UK trade gap shrinks as exports rise

Container port
Image caption Exports have grown faster than imports

The UK goods trade deficit shrank to its smallest amount in almost a year in June, official figures have shown, helped by a rise in exports.

The Office for National Statistics (ONS) said the gap between imports and exports narrowed to £8.1bn in June, down from £8.7bn in May.

The ONS also said construction output grew more in the second quarter of the year than it had first estimated.

The data rounds off a week of positive economic news.

Growth source

The trade gap in goods with non-EU countries fell sharply from £4bn in May to £2.6bn in June, well below forecasts of a £3.8bn deficit.

UK manufacturers have been urged to trade with countries outside Europe - which have been growing far more quickly in recent years - rather than with those in the eurozone, where growth is much weaker.

However, the UK's single biggest trading partner remains the eurozone.

Although the UK usually imports more goods from other countries than it exports, it normally makes more from services sold abroad than it imports, and taking this into account the overall trade gap, including both goods and services, was £1.55bn, the lowest since January.

Over the three months to June, export volumes grew by 5.9% almost twice as fast as the growth in imports.

June exports were worth £26.9bn, taking the total for the three months to the end of June to £78.4bn, a record sum.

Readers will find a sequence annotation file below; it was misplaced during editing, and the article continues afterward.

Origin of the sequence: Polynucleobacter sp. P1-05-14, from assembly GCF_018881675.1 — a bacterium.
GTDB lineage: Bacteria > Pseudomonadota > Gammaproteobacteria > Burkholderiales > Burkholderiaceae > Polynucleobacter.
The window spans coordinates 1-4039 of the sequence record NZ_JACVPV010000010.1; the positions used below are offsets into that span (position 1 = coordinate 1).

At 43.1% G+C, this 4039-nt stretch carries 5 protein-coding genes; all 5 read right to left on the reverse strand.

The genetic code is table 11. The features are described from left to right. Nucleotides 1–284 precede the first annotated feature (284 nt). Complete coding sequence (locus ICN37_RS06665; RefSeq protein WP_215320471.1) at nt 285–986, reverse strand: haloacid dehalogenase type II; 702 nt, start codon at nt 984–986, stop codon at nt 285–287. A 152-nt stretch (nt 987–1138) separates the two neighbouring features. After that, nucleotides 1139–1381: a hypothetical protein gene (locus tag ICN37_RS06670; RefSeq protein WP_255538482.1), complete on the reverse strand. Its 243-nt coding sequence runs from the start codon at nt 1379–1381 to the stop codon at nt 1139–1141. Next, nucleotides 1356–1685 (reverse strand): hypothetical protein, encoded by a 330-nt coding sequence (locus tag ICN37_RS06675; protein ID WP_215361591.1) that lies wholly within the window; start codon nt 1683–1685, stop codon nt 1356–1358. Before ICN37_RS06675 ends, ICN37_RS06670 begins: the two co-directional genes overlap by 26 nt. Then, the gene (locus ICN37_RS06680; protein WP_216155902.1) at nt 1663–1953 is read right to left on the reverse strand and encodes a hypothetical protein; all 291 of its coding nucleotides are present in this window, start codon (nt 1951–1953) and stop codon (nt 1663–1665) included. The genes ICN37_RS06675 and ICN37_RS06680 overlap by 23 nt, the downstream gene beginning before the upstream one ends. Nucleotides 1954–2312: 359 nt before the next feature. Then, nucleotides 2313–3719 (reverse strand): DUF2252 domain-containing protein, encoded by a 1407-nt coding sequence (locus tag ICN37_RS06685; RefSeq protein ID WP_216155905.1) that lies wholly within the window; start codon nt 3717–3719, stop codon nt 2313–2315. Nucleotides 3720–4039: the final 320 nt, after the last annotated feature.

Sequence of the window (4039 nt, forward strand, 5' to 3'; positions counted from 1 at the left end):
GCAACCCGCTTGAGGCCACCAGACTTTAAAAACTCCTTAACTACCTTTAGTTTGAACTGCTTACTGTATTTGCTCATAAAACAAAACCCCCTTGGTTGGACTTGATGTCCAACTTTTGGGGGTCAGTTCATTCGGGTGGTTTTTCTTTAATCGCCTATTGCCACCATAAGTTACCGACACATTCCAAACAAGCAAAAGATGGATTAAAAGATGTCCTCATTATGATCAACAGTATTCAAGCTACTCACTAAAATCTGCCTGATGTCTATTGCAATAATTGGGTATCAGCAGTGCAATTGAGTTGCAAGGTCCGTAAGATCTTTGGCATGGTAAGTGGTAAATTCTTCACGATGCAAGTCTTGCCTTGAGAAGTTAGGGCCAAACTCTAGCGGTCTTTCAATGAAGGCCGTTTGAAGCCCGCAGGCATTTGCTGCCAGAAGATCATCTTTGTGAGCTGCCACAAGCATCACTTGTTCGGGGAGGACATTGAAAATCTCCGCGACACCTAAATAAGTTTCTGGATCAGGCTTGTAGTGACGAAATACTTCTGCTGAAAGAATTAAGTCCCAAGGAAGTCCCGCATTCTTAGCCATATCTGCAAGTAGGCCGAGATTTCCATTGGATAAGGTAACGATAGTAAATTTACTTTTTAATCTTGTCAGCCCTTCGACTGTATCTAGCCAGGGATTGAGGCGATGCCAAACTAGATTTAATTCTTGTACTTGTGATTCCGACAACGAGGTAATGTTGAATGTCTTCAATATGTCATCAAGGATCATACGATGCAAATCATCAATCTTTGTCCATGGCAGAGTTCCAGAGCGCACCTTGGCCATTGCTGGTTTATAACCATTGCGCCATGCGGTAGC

'Untapped potential'

"This positive trade data supports our view that the manufacturing sector will gain momentum and will be a source of growth for the UK economy over the coming years," said Rachel Pettigrew, senior economist at the EEF manufacturers' organisation.

The British Chambers of Commerce (BCC) said the fall in the trade gap was "welcome", but added that the deficit was "still too large".

"We aren't making enough progress in rebalancing our economy towards net exports," said David Kern, chief economist at the BCC.

"Our recent surveys reveal huge untapped potential among British exporters, especially in the service sector, and unleashing this potential will help to secure a sustainable recovery."

Separately, the ONS released data on construction output, showing it rose by 1,4% in the three months to the end of June, up from the previous estimate of 0.9%.

Earlier in the week, ONS figures showed that manufacturing output rose in June at the strongest pace since the end of 2010.

Other surveys have also pointed to strong growth in the service sector and in retail sales.

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